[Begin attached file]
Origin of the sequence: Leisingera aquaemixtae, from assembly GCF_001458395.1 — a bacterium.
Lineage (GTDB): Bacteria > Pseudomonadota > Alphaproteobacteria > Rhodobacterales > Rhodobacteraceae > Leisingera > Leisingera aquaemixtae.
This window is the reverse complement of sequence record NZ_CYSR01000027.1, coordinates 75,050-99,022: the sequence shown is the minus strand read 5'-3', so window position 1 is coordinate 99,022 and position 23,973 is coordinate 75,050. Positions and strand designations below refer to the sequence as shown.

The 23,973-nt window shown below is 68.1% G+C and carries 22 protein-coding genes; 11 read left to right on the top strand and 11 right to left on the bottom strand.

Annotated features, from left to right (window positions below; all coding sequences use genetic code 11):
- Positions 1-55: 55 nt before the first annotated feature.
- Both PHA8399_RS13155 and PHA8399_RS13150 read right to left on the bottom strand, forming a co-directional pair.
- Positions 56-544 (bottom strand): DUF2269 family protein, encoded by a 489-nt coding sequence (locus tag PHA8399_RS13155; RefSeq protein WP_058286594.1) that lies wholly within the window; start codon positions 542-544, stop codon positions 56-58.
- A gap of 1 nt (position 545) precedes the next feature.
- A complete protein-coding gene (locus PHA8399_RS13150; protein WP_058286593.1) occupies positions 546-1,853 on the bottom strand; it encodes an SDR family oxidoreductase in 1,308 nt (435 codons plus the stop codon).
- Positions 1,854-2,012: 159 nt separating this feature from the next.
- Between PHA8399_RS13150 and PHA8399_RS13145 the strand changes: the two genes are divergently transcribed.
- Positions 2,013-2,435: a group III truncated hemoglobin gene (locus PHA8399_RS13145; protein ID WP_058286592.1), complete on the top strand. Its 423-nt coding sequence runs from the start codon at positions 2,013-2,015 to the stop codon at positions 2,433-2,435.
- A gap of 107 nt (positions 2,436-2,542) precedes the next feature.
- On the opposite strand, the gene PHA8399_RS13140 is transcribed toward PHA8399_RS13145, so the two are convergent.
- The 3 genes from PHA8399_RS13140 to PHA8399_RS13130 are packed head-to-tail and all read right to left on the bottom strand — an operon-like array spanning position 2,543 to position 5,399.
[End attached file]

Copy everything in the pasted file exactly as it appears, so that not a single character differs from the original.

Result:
Origin of the sequence: Leisingera aquaemixtae, from assembly GCF_001458395.1 — a bacterium.
Lineage (GTDB): Bacteria > Pseudomonadota > Alphaproteobacteria > Rhodobacterales > Rhodobacteraceae > Leisingera > Leisingera aquaemixtae.
This window is the reverse complement of sequence record NZ_CYSR01000027.1, coordinates 75,050-99,022: the sequence shown is the minus strand read 5'-3', so window position 1 is coordinate 99,022 and position 23,973 is coordinate 75,050. Positions and strand designations below refer to the sequence as shown.

The 23,973-nt window shown below is 68.1% G+C and carries 22 protein-coding genes; 11 read left to right on the top strand and 11 right to left on the bottom strand.

Annotated features, from left to right (window positions below; all coding sequences use genetic code 11):
- Positions 1-55: 55 nt before the first annotated feature.
- Both PHA8399_RS13155 and PHA8399_RS13150 read right to left on the bottom strand, forming a co-directional pair.
- Positions 56-544 (bottom strand): DUF2269 family protein, encoded by a 489-nt coding sequence (locus tag PHA8399_RS13155; RefSeq protein WP_058286594.1) that lies wholly within the window; start codon positions 542-544, stop codon positions 56-58.
- A gap of 1 nt (position 545) precedes the next feature.
- A complete protein-coding gene (locus PHA8399_RS13150; protein WP_058286593.1) occupies positions 546-1,853 on the bottom strand; it encodes an SDR family oxidoreductase in 1,308 nt (435 codons plus the stop codon).
- Positions 1,854-2,012: 159 nt separating this feature from the next.
- Between PHA8399_RS13150 and PHA8399_RS13145 the strand changes: the two genes are divergently transcribed.
- Positions 2,013-2,435: a group III truncated hemoglobin gene (locus PHA8399_RS13145; protein ID WP_058286592.1), complete on the top strand. Its 423-nt coding sequence runs from the start codon at positions 2,013-2,015 to the stop codon at positions 2,433-2,435.
- A gap of 107 nt (positions 2,436-2,542) precedes the next feature.
- On the opposite strand, the gene PHA8399_RS13140 is transcribed toward PHA8399_RS13145, so the two are convergent.
- The 3 genes from PHA8399_RS13140 to PHA8399_RS13130 are packed head-to-tail and all read right to left on the bottom strand — an operon-like array spanning position 2,543 to position 5,399.